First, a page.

Though Ukraine has asked South Korea for various weapons, the South Korean Ministry of National Defense has repeatedly stated that “there are limitations to supplying Ukraine with lethal weapons.” Last month, the ministry provided Ukraine with roughly 20 different non-lethal war supplies ranging from bulletproof helmets, tents, blankets, individual first aid kits, and medical supplies worth 1 billion won.

The Shingung is a portable surface-to-air missile that can be used to shoot down small helicopters and planes flying at low altitudes. (from the LIG Nex1 website)
The Shingung is a portable surface-to-air missile that can be used to shoot down small helicopters and planes flying at low altitudes. (from the LIG Nex1 website)

Ukraine sent official letters to foreign countries including South Korea requesting military and humanitarian aid early last month, which listed lethal weapons such as rifles and anti-tank missiles as items the country was requesting supplies of. Moreover, during a recent phone call between the South Korean and Ukrainian ministers of defense, Ukraine asked South Korea to support its anti-aircraft weapon system that targets enemy aircrafts such as helicopters and planes. South Korea declined the request, explaining that supplying lethal weapons was impossible under its policy.

Boo Seung-chan, the Defense Ministry’s spokesperson, stated in a regular briefing Monday morning that “an additional request for assistance concerning weapons was made by Ukraine during a phone call between the South Korean and Ukrainian defense ministers on Friday.”

Boo continued, “The Ukrainian minister asked if it was possible for [South Korea] to support [Ukraine’s] anti-aircraft weapons system,” adding, “Minister of National Defense Suh Wook explained our position that considering our security situation and potential effects on our military’s military readiness posture, lethal weapon system support for Ukraine was limited.”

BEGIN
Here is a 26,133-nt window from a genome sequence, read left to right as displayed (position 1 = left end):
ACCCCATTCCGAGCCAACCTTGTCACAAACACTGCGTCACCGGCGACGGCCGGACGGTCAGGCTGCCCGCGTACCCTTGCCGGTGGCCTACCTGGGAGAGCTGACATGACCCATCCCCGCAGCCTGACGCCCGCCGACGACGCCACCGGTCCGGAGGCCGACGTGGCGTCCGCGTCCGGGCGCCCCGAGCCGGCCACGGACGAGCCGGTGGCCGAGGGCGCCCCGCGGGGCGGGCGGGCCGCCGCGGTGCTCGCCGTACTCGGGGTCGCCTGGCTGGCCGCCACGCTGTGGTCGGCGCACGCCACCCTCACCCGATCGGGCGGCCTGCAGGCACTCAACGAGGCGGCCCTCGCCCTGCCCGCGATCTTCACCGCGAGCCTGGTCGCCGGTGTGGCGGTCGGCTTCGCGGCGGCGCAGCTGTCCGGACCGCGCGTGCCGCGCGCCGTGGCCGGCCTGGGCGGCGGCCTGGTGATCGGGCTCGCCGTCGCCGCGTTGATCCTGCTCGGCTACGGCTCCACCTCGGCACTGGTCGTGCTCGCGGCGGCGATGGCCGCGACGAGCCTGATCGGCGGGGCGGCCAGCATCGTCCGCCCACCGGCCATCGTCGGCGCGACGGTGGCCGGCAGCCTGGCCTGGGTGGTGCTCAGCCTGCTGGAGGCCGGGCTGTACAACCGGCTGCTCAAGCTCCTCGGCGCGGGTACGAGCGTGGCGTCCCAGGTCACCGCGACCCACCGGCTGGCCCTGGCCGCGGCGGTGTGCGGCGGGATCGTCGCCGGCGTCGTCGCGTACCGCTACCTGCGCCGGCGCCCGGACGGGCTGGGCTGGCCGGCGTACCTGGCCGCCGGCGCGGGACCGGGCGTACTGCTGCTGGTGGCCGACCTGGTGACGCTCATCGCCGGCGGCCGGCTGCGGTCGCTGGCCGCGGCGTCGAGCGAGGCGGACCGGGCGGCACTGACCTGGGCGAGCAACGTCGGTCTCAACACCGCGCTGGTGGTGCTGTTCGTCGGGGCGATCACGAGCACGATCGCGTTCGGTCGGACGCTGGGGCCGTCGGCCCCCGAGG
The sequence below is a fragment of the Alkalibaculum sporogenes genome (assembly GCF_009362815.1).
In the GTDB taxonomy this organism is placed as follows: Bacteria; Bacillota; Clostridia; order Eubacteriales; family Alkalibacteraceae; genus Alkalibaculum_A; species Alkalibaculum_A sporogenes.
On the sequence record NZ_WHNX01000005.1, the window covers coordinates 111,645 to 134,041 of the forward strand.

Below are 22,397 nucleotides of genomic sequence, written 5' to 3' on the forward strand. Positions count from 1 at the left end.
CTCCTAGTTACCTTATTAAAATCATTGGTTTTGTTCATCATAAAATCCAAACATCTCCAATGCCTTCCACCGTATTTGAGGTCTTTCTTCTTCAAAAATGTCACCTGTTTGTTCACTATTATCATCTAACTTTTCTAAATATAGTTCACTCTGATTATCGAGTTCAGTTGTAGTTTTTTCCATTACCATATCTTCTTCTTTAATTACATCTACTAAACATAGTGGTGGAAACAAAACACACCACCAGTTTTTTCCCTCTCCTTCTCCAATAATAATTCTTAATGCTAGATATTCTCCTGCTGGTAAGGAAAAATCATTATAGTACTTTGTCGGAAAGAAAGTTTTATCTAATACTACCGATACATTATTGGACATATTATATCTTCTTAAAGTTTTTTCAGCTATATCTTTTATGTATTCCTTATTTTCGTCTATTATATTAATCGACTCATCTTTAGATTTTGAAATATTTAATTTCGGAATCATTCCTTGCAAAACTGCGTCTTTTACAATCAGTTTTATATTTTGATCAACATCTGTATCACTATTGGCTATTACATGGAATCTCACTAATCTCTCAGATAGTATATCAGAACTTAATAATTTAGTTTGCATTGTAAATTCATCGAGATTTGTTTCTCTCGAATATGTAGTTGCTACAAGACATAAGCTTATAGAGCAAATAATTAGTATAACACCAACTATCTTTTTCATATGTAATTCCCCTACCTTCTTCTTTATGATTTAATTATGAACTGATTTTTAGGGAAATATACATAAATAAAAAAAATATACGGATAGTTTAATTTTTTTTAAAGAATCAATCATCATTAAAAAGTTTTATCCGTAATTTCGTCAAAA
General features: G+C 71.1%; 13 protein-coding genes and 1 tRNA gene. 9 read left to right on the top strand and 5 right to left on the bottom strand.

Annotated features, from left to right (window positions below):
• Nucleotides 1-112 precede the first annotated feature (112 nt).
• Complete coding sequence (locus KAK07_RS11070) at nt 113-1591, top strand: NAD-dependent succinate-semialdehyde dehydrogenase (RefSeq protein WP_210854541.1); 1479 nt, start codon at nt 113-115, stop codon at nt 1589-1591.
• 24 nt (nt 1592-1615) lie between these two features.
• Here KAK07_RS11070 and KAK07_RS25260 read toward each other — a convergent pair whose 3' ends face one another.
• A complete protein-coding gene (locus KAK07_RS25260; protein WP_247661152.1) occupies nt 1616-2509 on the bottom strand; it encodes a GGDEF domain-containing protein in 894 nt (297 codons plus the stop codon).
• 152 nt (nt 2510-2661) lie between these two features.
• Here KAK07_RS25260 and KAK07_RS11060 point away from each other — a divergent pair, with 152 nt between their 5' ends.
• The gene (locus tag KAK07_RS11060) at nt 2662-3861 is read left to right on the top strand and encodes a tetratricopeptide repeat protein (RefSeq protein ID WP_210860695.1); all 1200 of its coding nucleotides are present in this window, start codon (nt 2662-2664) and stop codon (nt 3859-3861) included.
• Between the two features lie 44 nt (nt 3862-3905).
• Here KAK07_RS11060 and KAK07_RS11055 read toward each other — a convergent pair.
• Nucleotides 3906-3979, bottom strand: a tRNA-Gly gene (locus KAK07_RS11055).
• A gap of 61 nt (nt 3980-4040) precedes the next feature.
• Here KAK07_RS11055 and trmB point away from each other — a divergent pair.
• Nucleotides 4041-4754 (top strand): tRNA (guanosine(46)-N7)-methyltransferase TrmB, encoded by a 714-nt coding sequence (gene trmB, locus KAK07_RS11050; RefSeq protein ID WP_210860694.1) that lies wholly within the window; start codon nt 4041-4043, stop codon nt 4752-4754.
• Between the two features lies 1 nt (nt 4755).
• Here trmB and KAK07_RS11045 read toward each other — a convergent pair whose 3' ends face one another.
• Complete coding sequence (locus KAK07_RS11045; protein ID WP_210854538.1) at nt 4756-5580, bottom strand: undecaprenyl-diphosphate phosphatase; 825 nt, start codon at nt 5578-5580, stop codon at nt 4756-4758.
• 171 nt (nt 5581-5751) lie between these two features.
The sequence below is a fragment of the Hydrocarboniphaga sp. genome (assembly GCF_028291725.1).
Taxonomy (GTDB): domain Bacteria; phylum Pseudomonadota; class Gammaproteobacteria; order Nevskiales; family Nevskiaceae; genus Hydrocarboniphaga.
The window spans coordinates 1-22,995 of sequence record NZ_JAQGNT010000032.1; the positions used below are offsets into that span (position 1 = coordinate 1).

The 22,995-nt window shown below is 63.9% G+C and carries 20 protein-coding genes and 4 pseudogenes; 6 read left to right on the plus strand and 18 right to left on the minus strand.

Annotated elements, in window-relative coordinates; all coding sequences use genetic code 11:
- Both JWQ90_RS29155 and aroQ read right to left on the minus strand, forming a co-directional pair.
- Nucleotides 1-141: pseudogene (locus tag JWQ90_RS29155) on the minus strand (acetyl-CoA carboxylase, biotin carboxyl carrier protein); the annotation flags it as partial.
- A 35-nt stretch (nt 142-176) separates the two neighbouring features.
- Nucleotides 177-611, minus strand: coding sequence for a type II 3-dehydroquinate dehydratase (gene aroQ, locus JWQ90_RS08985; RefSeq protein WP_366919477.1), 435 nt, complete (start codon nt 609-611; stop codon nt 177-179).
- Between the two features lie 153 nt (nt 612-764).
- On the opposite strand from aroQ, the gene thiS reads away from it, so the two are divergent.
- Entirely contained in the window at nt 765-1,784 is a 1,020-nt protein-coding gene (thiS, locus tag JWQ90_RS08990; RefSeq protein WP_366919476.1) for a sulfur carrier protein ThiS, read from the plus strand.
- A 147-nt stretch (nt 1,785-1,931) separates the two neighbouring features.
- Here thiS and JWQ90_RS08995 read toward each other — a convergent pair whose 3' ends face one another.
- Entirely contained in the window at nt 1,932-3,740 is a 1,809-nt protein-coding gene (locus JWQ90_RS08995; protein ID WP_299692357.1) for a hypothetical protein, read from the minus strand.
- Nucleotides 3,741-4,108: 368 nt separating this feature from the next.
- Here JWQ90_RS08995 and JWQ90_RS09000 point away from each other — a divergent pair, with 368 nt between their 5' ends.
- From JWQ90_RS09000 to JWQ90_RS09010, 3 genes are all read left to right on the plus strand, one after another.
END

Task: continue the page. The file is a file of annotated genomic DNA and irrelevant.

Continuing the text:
During the phone call, Ukrainian Defense Minister Oleksii Reznikov reportedly did not mention a specific anti-aircraft weapon system in South Korea’s possession. The South Korean military’s anti-aircraft weapon system includes the Cheongung, a medium-range ground-to-air missile system; the Patriots; the Cheonma, a short-range ground-to-air missile system; the HAWK, a short-range ground-to-air missile system; and the Shingung, a portable ground-to-air missile system. All except the Shingung are too big in size to transport to Ukraine without difficulty. Realistically, the Shingung is considered one of the only antiaircraft weapons South Korea can provide to Ukraine.

After years of using foreign-made anti-aircraft missiles such as the Redeye, the Javelin, the Mistral, and the Igla, South Korea developed the Shingung with independent technology, integrating the system into its military starting in 2006. With a length of 1.5 meters and weighing 15 kilograms, the Shingung is light enough to be carried and used by two soldiers working in a pair. With an effective range of 5 kilometers, the Shingung is typically used to shoot down helicopters and planes flying at low altitudes.

Meanwhile, Kim Jong-dae, who previously served as a lawmaker in South Korea, took to Facebook on Saturday, arguing that “it’s been confirmed that before the phone call from the Ukrainian defense minister, the US Embassy in South Korea communicated the same request [made by Ukraine] to our government multiple times.”

By Kwon Hyuk-chul, staff reporter

Please direct questions or comments to [english@hani.co.kr]